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Airplanes Are Steering Clear Of Syria Amid Threats Of A US Strike
The skies over and around Syria are even emptier than usual as commercial flights avoid the area in expectation of a potential U.S. strike on the Assad regime.
Although flightpaths in the region have long avoided Syria itself, an even broader swath of airspace was vacated as tensions ramped up.
Flight regulator Eurocontrol told airlines on Tuesday to avoid flying over the eastern Mediterranean to avoid getting hit or their communications jammed.
Eurocontrol said: "Due to the possible launch of air strikes into Syria with air-to-ground and/or cruise missiles within the next 72 hours, and the possibility of intermittent disruption of radio navigation equipment, due consideration needs to be taken when planning flight operations in the Eastern Mediterranean/Nicosia FIR [Flight Information Region] area."
The eastern Mediterranean and the island of Cyprus, where Nicosia is the capital, are immediately to Syria's west.
Civilian flights over or near Syria are already rare. Most commercial airlines already avoid Syria's north and northeast — where major battlefronts such as Aleppo and Deir Ezzor are located — due to the ongoing conflict, Flightradar24 said.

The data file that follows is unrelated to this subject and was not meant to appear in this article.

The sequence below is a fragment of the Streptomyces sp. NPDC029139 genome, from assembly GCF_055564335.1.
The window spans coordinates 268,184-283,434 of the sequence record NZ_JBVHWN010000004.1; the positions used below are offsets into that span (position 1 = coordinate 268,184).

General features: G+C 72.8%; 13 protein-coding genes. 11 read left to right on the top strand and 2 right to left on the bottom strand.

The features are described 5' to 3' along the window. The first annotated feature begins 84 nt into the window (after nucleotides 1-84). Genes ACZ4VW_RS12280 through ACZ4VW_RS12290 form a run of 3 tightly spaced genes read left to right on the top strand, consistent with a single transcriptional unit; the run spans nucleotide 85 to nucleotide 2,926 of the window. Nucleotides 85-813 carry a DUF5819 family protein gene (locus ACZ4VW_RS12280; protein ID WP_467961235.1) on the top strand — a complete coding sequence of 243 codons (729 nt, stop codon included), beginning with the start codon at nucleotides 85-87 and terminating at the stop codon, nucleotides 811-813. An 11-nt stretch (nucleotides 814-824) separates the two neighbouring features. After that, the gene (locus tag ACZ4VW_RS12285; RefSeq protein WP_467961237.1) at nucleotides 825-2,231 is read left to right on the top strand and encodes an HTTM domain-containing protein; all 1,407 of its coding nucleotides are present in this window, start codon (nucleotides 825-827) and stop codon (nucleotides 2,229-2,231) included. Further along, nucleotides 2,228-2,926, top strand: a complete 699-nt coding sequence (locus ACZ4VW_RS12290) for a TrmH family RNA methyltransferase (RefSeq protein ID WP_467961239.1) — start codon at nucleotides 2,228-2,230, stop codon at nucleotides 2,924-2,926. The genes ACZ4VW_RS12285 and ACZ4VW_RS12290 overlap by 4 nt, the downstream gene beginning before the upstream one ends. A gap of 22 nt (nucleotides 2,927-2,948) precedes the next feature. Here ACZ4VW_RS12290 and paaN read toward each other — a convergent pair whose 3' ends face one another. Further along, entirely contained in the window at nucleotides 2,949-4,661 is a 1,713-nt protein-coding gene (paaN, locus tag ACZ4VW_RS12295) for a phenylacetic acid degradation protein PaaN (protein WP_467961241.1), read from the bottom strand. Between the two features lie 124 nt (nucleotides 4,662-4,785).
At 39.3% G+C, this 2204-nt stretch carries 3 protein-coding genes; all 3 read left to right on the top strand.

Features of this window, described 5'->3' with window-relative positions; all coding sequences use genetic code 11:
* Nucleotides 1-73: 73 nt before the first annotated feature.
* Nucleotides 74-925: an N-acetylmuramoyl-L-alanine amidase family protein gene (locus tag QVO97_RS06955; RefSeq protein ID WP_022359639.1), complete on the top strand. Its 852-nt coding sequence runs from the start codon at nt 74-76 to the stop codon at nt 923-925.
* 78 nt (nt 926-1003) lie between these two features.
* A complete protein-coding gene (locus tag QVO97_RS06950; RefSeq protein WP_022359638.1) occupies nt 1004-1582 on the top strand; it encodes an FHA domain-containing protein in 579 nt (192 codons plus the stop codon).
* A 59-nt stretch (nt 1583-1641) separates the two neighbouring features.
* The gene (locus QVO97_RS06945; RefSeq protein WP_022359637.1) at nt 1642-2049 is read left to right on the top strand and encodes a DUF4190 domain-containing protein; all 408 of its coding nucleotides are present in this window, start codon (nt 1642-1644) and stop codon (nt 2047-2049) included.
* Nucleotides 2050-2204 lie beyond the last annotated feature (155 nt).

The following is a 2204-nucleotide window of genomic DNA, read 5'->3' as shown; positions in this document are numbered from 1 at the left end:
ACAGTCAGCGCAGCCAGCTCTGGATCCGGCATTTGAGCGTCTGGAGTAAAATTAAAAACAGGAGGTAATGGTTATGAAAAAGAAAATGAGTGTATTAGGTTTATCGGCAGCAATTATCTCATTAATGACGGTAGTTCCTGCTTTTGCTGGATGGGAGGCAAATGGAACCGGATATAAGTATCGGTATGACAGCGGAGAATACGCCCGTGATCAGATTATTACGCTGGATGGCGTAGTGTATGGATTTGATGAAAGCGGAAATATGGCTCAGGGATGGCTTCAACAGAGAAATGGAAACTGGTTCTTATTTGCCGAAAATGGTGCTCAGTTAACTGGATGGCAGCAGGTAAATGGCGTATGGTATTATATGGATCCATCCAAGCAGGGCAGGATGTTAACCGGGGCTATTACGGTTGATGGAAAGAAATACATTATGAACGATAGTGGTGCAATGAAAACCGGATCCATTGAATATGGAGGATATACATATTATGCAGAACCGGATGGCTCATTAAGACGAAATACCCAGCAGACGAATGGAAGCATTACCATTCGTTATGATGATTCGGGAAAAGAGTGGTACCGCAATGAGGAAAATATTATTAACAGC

However, Eurocontrol's Tuesday warning to avoid the eastern Mediterranean shows heightened expectation of a U.S. airstrike on Bashar al-Assad's regime.
Donald Trump is considering launching a punitive strike on Syria in retaliation over a reported chemical attack that killed dozens of civilians, for which he blamed Syria and Russia.
He is reportedly weighing a stronger strike than that of last year, when he ordered a strike of 59 Tomahawk cruise missiles on military infrastructure following reports of a chemical attack.
The U.S. president is skipping a major international summit in South America to weigh his options, and said on Monday that he would announce his decision shortly. Israel is reportedly anticipating a U.S. strike.
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